Last issue we covered most of the text related HTML tags. Of course most HTML pages these days also make use of pictures to get their point across.
It is infact relatively simple to incorporate graphics into your designs. Virtually all browsers support both GIF and JPG so it is up to you which format to use. JPG files are usually much better for photographs as they allow your pictures to contain millions of colours and are also relatively small.
However, GIF images have a number of advantages...
Once you have your graphics your ready to start spicing up your pages. Images are added with the <img src=".."> tag. Various attributes can be assigned to graphics ranging from their horizontal and vertical dimensions to the position on the page they occupy. The following examples demonstrate a few of these attributes:
Text wraps around images depending on where they are on the page.
Other important attributes for images are:
The size of the border surrounding the image when it is used in conjunction with an anchor tag. 0 is off, the default value is 1.
This is displayed if the viewer has images turned off as well as when images are loading.
As well as the positions shown above, this attribute can also have values of top, middle or bottom.
hspace and vspace
Controls the amount of white-space around the image.
This indicates that the image is to be used as an imagemap. This will be covered in detail in a future issue.
The whole point of Hyper Text systems is their ability to ’link’ to other sections of the overall document. HTML is no different and it enables you to link to other pages or to different parts of the same page.
This is achieved by making use of the ’Anchor’ tag. This tag takes the form <a> ... </a> and requires the use of a number of attributes. For example, the following code is used to link to another HTML file:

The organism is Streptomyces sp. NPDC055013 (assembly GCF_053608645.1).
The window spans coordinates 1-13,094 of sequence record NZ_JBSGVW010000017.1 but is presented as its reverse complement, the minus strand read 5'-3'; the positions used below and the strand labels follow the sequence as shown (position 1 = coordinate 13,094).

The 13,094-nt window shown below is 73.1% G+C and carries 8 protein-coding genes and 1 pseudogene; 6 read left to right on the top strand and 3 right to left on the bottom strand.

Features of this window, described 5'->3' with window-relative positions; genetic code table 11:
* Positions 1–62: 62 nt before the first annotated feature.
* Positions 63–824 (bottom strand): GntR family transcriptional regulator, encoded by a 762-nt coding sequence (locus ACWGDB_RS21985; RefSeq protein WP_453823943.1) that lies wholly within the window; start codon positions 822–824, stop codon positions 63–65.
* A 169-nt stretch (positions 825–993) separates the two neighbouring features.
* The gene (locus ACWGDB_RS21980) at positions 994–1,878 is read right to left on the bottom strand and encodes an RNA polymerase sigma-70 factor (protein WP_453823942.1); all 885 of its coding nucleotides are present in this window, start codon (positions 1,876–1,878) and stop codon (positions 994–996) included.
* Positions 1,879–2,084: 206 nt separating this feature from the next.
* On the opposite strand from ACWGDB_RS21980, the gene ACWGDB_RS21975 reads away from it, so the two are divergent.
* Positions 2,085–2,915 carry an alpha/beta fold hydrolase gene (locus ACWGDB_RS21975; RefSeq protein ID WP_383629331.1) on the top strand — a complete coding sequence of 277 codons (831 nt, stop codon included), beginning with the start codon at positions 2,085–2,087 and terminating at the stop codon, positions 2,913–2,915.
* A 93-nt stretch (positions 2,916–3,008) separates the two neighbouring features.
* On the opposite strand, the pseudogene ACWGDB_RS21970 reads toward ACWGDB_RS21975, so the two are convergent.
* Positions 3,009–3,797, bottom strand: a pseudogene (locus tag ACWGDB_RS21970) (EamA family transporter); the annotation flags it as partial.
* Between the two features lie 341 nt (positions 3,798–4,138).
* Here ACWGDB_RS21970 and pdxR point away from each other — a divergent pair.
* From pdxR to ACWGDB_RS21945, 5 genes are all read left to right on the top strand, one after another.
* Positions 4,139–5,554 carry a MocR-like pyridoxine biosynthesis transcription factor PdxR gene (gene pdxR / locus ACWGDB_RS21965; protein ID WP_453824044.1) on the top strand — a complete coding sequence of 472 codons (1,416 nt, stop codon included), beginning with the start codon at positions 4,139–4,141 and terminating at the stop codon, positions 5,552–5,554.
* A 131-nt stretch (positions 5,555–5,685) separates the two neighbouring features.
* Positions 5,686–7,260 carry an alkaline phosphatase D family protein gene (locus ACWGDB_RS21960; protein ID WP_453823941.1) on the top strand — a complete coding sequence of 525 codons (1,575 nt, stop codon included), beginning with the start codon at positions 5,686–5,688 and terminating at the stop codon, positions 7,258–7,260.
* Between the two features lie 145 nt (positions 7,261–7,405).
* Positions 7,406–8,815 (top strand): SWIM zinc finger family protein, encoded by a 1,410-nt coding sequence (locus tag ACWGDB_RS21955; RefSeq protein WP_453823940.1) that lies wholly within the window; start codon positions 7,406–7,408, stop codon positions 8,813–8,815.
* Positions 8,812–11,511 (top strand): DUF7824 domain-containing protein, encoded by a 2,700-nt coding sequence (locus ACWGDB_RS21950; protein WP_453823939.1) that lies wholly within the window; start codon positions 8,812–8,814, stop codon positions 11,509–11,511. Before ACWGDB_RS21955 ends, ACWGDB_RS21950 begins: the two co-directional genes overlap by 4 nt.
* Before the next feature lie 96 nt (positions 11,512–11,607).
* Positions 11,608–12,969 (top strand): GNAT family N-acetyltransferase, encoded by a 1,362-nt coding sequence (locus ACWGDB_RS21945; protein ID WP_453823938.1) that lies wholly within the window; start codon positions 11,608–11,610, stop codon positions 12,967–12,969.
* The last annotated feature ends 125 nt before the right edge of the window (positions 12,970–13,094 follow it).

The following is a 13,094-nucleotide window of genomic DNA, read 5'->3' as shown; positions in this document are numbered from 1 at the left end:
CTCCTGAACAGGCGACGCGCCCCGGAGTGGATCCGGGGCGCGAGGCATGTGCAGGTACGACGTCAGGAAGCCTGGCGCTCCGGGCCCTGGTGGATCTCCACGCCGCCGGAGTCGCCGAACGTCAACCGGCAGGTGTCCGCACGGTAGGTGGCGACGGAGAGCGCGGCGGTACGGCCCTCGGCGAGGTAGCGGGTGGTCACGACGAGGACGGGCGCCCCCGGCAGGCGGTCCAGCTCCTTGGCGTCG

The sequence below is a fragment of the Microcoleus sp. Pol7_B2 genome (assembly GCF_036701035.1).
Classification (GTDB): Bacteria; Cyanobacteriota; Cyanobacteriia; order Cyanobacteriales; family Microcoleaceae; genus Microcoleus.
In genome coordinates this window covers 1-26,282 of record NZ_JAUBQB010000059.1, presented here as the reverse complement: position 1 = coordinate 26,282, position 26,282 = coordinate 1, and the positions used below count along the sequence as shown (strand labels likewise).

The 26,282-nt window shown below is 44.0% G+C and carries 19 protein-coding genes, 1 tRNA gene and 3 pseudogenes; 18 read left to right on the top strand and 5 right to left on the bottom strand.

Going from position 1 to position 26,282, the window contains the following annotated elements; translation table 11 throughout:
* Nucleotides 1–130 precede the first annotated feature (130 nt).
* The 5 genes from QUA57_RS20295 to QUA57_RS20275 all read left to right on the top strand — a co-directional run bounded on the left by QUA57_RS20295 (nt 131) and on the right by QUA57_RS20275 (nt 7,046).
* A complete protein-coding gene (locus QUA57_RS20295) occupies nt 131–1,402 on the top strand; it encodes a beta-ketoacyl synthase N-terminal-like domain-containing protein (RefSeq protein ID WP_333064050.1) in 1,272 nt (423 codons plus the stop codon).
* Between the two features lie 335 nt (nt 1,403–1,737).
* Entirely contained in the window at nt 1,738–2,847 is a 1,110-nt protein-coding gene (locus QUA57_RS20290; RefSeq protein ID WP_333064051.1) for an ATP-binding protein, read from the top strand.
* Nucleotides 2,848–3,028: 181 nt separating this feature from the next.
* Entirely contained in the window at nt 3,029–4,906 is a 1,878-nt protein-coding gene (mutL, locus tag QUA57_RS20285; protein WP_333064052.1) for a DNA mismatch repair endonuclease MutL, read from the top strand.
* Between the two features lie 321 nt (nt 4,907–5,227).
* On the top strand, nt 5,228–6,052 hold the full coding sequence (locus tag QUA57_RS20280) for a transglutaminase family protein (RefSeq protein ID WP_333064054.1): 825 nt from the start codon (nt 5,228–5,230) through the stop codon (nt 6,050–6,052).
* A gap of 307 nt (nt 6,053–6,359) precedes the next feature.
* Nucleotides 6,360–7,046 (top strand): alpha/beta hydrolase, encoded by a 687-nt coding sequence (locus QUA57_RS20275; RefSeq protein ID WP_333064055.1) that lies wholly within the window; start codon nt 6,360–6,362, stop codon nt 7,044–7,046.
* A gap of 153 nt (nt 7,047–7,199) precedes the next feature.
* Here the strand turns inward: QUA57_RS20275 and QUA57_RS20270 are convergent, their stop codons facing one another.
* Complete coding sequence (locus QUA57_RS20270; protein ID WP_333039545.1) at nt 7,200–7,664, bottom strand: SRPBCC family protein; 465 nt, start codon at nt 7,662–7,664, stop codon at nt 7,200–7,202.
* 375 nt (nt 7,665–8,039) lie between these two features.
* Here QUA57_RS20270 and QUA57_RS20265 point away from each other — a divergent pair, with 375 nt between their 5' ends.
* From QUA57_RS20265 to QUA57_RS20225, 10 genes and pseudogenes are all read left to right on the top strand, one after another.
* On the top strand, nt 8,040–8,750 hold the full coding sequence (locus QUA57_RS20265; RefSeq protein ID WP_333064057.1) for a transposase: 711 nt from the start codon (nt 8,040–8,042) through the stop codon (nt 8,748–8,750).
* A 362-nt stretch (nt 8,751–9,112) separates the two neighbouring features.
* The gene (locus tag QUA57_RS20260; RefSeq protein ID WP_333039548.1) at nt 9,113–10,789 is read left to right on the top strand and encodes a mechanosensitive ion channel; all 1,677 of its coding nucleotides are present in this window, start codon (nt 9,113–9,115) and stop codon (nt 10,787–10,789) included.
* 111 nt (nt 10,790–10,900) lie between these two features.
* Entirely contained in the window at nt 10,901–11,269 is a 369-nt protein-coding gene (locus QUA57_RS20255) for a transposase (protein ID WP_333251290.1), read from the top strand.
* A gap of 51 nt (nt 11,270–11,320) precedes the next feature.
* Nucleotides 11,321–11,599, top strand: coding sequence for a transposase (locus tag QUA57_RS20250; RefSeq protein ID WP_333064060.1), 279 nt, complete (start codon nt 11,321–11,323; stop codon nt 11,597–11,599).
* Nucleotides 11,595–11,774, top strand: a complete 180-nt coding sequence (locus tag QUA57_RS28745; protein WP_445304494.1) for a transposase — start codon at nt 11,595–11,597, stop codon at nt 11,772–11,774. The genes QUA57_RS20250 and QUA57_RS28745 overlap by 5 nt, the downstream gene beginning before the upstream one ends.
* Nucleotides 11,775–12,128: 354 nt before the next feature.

<a href="glossary.htm">Click here for Glossary</a>
Images can also be used as links, in fact anything between the start and end anchor tags is treated as a link.
The other main use of the anchor is to jump to certain areas in the page you are already viewing. You must first decide on the points where anchors will be added and then they must be given names:
Now to jump to this area via a standard href link, a second anchor is added. The URL is the same as that defined in the name tag but it is preceeded with the # sign:
In fact, both of these examples can be combined. Say you have a contents page which is separate from the rest of the document. You define the name tags in the main document and then link to them from the contents page as in the following example:
Anchors do not have to link to HTML pages. You can link to a picture which the browser will display, binary files such as ZIP or LZH can be linked to and the browser will ask the user to save them to disk.
You can also add links for email as in the following example:
This creates the link below. When you click on it, the your browser will allow you to send an email to the address in the URL.
Other possible links are:
This links to the news groups specified in the URL for example: <a href="news:comp.sys.atari.st">comp.sys.atari.st</a>
You can link to FTP sites in the same way as other HTML files: <a href="ftp://ftp.shareware.com/pub/file.zip">file.zip at ftp.shareware.com</a>
Finally, there is one more important attribute which wil become very useful in later issues when we cover Frames. This is the target="frame" attribute. This allows you to specify which frame to open the page in. If you wish to override the frames then you would use the target="_top" attribute which opens the page into the whole window.
Next issue we will cover the use of imagemaps and tables in your documents.By Colin Polonowski